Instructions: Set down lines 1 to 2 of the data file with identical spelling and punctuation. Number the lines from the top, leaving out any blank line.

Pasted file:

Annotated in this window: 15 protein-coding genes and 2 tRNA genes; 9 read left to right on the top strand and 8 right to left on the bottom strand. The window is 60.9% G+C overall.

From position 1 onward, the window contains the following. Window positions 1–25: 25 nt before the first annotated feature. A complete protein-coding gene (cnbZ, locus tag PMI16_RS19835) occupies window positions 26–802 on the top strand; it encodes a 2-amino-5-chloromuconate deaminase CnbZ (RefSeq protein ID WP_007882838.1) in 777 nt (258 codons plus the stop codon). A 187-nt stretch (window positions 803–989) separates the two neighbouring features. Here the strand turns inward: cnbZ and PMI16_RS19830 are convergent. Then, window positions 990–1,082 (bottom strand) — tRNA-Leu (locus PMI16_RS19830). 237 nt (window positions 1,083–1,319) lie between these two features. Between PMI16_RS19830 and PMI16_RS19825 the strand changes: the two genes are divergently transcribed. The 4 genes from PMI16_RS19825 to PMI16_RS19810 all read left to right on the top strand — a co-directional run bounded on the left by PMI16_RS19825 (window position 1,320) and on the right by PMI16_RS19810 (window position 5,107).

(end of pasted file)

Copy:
Annotated in this window: 15 protein-coding genes and 2 tRNA genes; 9 read left to right on the top strand and 8 right to left on the bottom strand. The window is 60.9% G+C overall.

From position 1 onward, the window contains the following. Window positions 1–25: 25 nt before the first annotated feature. A complete protein-coding gene (cnbZ, locus tag PMI16_RS19835) occupies window positions 26–802 on the top strand; it encodes a 2-amino-5-chloromuconate deaminase CnbZ (RefSeq protein ID WP_007882838.1) in 777 nt (258 codons plus the stop codon). A 187-nt stretch (window positions 803–989) separates the two neighbouring features. Here the strand turns inward: cnbZ and PMI16_RS19830 are convergent. Then, window positions 990–1,082 (bottom strand) — tRNA-Leu (locus PMI16_RS19830). 237 nt (window positions 1,083–1,319) lie between these two features. Between PMI16_RS19830 and PMI16_RS19825 the strand changes: the two genes are divergently transcribed. The 4 genes from PMI16_RS19825 to PMI16_RS19810 all read left to right on the top strand — a co-directional run bounded on the left by PMI16_RS19825 (window position 1,320) and on the right by PMI16_RS19810 (window position 5,107).